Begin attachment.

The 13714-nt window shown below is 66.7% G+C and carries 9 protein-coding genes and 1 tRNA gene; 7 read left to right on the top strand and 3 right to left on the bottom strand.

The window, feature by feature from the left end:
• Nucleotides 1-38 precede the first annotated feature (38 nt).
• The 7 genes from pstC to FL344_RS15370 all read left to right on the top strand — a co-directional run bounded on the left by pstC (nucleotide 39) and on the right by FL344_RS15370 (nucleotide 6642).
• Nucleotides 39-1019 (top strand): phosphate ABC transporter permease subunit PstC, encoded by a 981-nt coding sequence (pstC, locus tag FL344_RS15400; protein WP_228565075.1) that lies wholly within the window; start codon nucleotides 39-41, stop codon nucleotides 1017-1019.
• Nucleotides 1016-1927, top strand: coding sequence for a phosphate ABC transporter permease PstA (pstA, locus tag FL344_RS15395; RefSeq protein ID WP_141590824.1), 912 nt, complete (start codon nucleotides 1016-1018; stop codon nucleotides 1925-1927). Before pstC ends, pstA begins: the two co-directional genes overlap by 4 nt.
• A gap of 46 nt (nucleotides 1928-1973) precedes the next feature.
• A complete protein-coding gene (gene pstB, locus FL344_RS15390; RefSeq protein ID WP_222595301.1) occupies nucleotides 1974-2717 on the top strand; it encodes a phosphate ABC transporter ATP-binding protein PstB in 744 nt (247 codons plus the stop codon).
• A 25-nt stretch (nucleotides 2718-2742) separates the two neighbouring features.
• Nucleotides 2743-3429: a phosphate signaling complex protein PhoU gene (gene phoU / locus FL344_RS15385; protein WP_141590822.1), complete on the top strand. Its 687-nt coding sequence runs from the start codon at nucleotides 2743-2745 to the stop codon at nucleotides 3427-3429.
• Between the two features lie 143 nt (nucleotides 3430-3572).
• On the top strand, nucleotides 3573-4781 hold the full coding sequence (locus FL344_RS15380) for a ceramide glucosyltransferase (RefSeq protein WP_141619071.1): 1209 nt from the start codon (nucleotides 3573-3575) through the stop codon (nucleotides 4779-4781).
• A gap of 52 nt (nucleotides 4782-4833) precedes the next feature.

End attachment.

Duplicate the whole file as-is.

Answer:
The 13714-nt window shown below is 66.7% G+C and carries 9 protein-coding genes and 1 tRNA gene; 7 read left to right on the top strand and 3 right to left on the bottom strand.

The window, feature by feature from the left end:
• Nucleotides 1-38 precede the first annotated feature (38 nt).
• The 7 genes from pstC to FL344_RS15370 all read left to right on the top strand — a co-directional run bounded on the left by pstC (nucleotide 39) and on the right by FL344_RS15370 (nucleotide 6642).
• Nucleotides 39-1019 (top strand): phosphate ABC transporter permease subunit PstC, encoded by a 981-nt coding sequence (pstC, locus tag FL344_RS15400; protein WP_228565075.1) that lies wholly within the window; start codon nucleotides 39-41, stop codon nucleotides 1017-1019.
• Nucleotides 1016-1927, top strand: coding sequence for a phosphate ABC transporter permease PstA (pstA, locus tag FL344_RS15395; RefSeq protein ID WP_141590824.1), 912 nt, complete (start codon nucleotides 1016-1018; stop codon nucleotides 1925-1927). Before pstC ends, pstA begins: the two co-directional genes overlap by 4 nt.
• A gap of 46 nt (nucleotides 1928-1973) precedes the next feature.
• A complete protein-coding gene (gene pstB, locus FL344_RS15390; RefSeq protein ID WP_222595301.1) occupies nucleotides 1974-2717 on the top strand; it encodes a phosphate ABC transporter ATP-binding protein PstB in 744 nt (247 codons plus the stop codon).
• A 25-nt stretch (nucleotides 2718-2742) separates the two neighbouring features.
• Nucleotides 2743-3429: a phosphate signaling complex protein PhoU gene (gene phoU / locus FL344_RS15385; protein WP_141590822.1), complete on the top strand. Its 687-nt coding sequence runs from the start codon at nucleotides 2743-2745 to the stop codon at nucleotides 3427-3429.
• Between the two features lie 143 nt (nucleotides 3430-3572).
• On the top strand, nucleotides 3573-4781 hold the full coding sequence (locus FL344_RS15380) for a ceramide glucosyltransferase (RefSeq protein WP_141619071.1): 1209 nt from the start codon (nucleotides 3573-3575) through the stop codon (nucleotides 4779-4781).
• A gap of 52 nt (nucleotides 4782-4833) precedes the next feature.